Think About the Role of Government in Controlling the Macroeconomy
The government has control over the macroeconomy because it shapes the economic policy. The government determines macroeconomic issues like its spending and control of currency supply and microeconomic matters aimed at providing public goods and services and uphold a competitive economy (Holcombe, 2006). Holcombe noted that government controls macroeconomy because it collects mandatory taxes to fund the provision of public goods (2006). It is also necessary to note that Congress and the President determine which external factors to deal with and the best way of taxing or subsidizing each activity. It is done to guarantee the quantity of the goods produced and its value mirror the true worth to society.
Briefly Account for the Growth in the U.S. Public Sector
The growth in the public sector has decreased between the mid-2008 and mid-2009 as the United States government invested heavily in military and implemented a new pay scheme and without creating new employment opportunities (Holcombe, 2006). This is because public sector activities are so complex that it is difficult to quantify its expenditures. In addition, the majority of government agencies do not generate profits for their institutions especially those connected to social and military programs (Holcombe, 2006). The decline in growth in the public sector is attributed to the fact that expenditure on goods and services by all ranks of government collective is larger than investment expenditure but much smaller than utilization (Holcombe, 2006).
Explain the Impact of this Growth
Since the public sector growth is negative, its impact is bureaucratic waste. Holcombe says that public sector growth is a function of bureau size maximization (2006). Since the productivity of public sector is negative it requires more funds every year for the productivity. Also budget making is an aspect of fiscal illusion about the relation between cost and benefit. Another impact of negative growth is based on the fact that an invisible tax structure and high tax rate promotes big spending (Holcombe, 2006). Boyes & Melvin (2007) established that “in 2004, total expeditures of federal, state, and local government for goods and services were about $2,184 billion” (pg. 110). In the same year, transfer overheads made by all levels of government were about $1,406 billion (Boyes & Melvin, 2007). This presented a negative growth because total government is much smaller that expenditure for goods and services.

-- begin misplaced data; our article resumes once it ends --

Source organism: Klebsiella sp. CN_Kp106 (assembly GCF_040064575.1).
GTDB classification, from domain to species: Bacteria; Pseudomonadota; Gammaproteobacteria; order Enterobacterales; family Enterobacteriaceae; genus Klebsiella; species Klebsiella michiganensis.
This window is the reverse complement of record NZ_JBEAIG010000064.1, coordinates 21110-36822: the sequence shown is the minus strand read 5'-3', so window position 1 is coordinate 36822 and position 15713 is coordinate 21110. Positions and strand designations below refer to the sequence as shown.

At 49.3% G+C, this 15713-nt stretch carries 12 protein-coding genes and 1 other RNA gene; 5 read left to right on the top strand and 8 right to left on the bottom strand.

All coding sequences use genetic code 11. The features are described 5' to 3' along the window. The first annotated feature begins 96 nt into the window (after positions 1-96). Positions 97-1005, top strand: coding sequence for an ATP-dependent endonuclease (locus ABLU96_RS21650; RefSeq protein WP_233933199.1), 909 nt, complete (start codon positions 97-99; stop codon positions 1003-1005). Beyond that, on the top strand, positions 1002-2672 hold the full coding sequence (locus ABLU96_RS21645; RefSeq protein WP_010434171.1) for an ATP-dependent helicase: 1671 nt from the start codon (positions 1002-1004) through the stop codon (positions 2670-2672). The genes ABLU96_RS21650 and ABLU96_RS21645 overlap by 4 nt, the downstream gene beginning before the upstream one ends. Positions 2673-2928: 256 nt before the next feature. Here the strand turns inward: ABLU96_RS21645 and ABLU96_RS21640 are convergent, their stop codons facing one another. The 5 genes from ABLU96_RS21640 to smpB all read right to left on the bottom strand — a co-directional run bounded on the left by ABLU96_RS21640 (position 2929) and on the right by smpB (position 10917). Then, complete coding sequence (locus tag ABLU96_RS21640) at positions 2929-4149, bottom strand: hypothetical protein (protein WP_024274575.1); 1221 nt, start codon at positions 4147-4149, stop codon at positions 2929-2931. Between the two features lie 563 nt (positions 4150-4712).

Explain whether you Believe the Growth is Positive or Negative and Why
The growth of the public sector is negative. This is because the basic structure of the public sector implies that budget making favors the delivery of goods, services and money at the expenditure of actual demand for these entities (Boyes & Melvin, 2007). Moreover, the growth is negative because organizations have not viewed their production of value in terms of balanced scorecard (Holcombe, 2006). The main test faced by public sector is getting positive value on all bottom lines concurrently. To achieve positive growth public organizations should be able to generate improved outcomes at lesser costs while improving the service provision (Holcombe, 2006).
Explain How Decisions are Made Regarding Expenditures/Allocation of Resources
The decisions regarding expenditures and allocation of resources in the United States are made by Congressional Budget Office. The office gives Congress the monetary and budgetary breakdown and at the same time provides information and estimates required for the congressional budget process (Holcombe, 2006). This practice enables Congress to have an outline of the Federal budget and to make overall resolutions regarding spending and taxing levels and the shortfall or surplus this level experience. Starling (2008) says that although some states have departments to harmonize their spending, the allotment of resources between the city and the state normally is conducted on a functional basis.
Evaluate Whether or Not Policymakers Make Informed Decisions
The policymakers make informed decisions. This is because their fundamental role under resource allocation is to assist the congressional budget committees with sketching and implementing the yearly budget resolution, which serves as an outline for total levels of government expenditure and incomes in a fiscal year (Starling, 2008). The office also prepares reports that grant budgetary and economic estimations and specify alternative expenditure and income options for lawmakers to consider. The policymakers also follow the progress of spending and revenue legislation (Holcombe, 2006). At the same time, they come up with reports that analyze specific financial policies and their implications to the US economy.